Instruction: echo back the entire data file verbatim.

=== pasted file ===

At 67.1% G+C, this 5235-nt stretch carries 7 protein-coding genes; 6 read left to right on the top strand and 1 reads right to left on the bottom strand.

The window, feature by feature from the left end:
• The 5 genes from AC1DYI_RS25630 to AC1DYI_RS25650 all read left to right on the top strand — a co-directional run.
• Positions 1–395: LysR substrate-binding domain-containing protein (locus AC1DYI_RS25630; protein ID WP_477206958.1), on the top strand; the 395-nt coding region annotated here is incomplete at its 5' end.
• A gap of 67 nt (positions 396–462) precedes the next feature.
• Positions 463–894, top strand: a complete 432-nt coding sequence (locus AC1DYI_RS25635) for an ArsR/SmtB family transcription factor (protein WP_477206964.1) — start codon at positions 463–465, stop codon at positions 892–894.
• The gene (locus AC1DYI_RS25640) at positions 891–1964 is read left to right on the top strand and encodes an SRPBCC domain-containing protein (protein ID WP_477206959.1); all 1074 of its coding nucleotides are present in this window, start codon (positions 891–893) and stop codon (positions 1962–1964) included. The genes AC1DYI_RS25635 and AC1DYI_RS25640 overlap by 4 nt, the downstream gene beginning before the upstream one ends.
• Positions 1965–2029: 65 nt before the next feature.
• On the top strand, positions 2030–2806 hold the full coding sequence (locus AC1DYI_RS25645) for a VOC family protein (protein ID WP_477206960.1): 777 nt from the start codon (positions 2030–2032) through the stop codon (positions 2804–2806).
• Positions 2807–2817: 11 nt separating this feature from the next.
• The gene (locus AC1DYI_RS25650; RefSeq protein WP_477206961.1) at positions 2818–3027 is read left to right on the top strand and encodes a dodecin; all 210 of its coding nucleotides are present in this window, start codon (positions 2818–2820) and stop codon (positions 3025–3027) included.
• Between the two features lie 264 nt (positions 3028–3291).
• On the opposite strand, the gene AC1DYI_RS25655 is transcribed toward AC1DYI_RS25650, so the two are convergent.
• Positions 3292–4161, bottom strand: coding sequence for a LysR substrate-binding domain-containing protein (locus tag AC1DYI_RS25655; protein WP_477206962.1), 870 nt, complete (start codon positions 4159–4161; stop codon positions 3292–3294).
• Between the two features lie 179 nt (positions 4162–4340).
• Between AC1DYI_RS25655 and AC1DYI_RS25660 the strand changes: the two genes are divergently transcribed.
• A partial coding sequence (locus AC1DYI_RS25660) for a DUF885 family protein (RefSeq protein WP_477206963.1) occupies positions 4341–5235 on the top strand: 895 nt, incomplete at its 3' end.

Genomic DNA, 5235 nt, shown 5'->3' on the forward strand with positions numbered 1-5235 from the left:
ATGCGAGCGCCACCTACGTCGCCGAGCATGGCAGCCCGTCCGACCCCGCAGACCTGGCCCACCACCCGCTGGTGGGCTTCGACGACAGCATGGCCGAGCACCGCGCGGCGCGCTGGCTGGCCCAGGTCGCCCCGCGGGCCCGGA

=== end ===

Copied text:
At 67.1% G+C, this 5235-nt stretch carries 7 protein-coding genes; 6 read left to right on the top strand and 1 reads right to left on the bottom strand.

The window, feature by feature from the left end:
• The 5 genes from AC1DYI_RS25630 to AC1DYI_RS25650 all read left to right on the top strand — a co-directional run.
• Positions 1–395: LysR substrate-binding domain-containing protein (locus AC1DYI_RS25630; protein ID WP_477206958.1), on the top strand; the 395-nt coding region annotated here is incomplete at its 5' end.
• A gap of 67 nt (positions 396–462) precedes the next feature.
• Positions 463–894, top strand: a complete 432-nt coding sequence (locus AC1DYI_RS25635) for an ArsR/SmtB family transcription factor (protein WP_477206964.1) — start codon at positions 463–465, stop codon at positions 892–894.
• The gene (locus AC1DYI_RS25640) at positions 891–1964 is read left to right on the top strand and encodes an SRPBCC domain-containing protein (protein ID WP_477206959.1); all 1074 of its coding nucleotides are present in this window, start codon (positions 891–893) and stop codon (positions 1962–1964) included. The genes AC1DYI_RS25635 and AC1DYI_RS25640 overlap by 4 nt, the downstream gene beginning before the upstream one ends.
• Positions 1965–2029: 65 nt before the next feature.
• On the top strand, positions 2030–2806 hold the full coding sequence (locus AC1DYI_RS25645) for a VOC family protein (protein ID WP_477206960.1): 777 nt from the start codon (positions 2030–2032) through the stop codon (positions 2804–2806).
• Positions 2807–2817: 11 nt separating this feature from the next.
• The gene (locus AC1DYI_RS25650; RefSeq protein WP_477206961.1) at positions 2818–3027 is read left to right on the top strand and encodes a dodecin; all 210 of its coding nucleotides are present in this window, start codon (positions 2818–2820) and stop codon (positions 3025–3027) included.
• Between the two features lie 264 nt (positions 3028–3291).
• On the opposite strand, the gene AC1DYI_RS25655 is transcribed toward AC1DYI_RS25650, so the two are convergent.
• Positions 3292–4161, bottom strand: coding sequence for a LysR substrate-binding domain-containing protein (locus tag AC1DYI_RS25655; protein WP_477206962.1), 870 nt, complete (start codon positions 4159–4161; stop codon positions 3292–3294).
• Between the two features lie 179 nt (positions 4162–4340).
• Between AC1DYI_RS25655 and AC1DYI_RS25660 the strand changes: the two genes are divergently transcribed.
• A partial coding sequence (locus AC1DYI_RS25660) for a DUF885 family protein (RefSeq protein WP_477206963.1) occupies positions 4341–5235 on the top strand: 895 nt, incomplete at its 3' end.

Genomic DNA, 5235 nt, shown 5'->3' on the forward strand with positions numbered 1-5235 from the left:
ATGCGAGCGCCACCTACGTCGCCGAGCATGGCAGCCCGTCCGACCCCGCAGACCTGGCCCACCACCCGCTGGTGGGCTTCGACGACAGCATGGCCGAGCACCGCGCGGCGCGCTGGCTGGCCCAGGTCGCCCCGCGGGCCCGGA